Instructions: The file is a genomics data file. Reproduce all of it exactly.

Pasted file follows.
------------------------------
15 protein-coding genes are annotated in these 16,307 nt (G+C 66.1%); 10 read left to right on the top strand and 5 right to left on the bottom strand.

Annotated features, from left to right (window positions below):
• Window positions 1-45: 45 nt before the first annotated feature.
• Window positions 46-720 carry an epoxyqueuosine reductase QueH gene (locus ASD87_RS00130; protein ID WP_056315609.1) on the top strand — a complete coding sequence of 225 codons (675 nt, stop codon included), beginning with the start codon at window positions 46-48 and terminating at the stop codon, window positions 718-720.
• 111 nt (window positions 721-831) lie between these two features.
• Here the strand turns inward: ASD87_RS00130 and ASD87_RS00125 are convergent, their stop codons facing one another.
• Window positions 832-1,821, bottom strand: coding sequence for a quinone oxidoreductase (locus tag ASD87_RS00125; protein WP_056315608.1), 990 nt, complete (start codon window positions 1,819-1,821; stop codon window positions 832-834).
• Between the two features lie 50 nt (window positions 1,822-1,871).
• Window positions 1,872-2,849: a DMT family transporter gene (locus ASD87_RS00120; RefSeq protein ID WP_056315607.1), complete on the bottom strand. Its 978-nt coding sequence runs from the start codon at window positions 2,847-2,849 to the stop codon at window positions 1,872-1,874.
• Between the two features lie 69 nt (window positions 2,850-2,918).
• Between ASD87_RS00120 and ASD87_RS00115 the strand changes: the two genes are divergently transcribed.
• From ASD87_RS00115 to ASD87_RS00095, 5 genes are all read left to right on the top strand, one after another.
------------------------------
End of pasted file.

15 protein-coding genes are annotated in these 16,307 nt (G+C 66.1%); 10 read left to right on the top strand and 5 right to left on the bottom strand.

Annotated features, from left to right (window positions below):
• Window positions 1-45: 45 nt before the first annotated feature.
• Window positions 46-720 carry an epoxyqueuosine reductase QueH gene (locus ASD87_RS00130; protein ID WP_056315609.1) on the top strand — a complete coding sequence of 225 codons (675 nt, stop codon included), beginning with the start codon at window positions 46-48 and terminating at the stop codon, window positions 718-720.
• 111 nt (window positions 721-831) lie between these two features.
• Here the strand turns inward: ASD87_RS00130 and ASD87_RS00125 are convergent, their stop codons facing one another.
• Window positions 832-1,821, bottom strand: coding sequence for a quinone oxidoreductase (locus tag ASD87_RS00125; protein WP_056315608.1), 990 nt, complete (start codon window positions 1,819-1,821; stop codon window positions 832-834).
• Between the two features lie 50 nt (window positions 1,822-1,871).
• Window positions 1,872-2,849: a DMT family transporter gene (locus ASD87_RS00120; RefSeq protein ID WP_056315607.1), complete on the bottom strand. Its 978-nt coding sequence runs from the start codon at window positions 2,847-2,849 to the stop codon at window positions 1,872-1,874.
• Between the two features lie 69 nt (window positions 2,850-2,918).
• Between ASD87_RS00120 and ASD87_RS00115 the strand changes: the two genes are divergently transcribed.
• From ASD87_RS00115 to ASD87_RS00095, 5 genes are all read left to right on the top strand, one after another.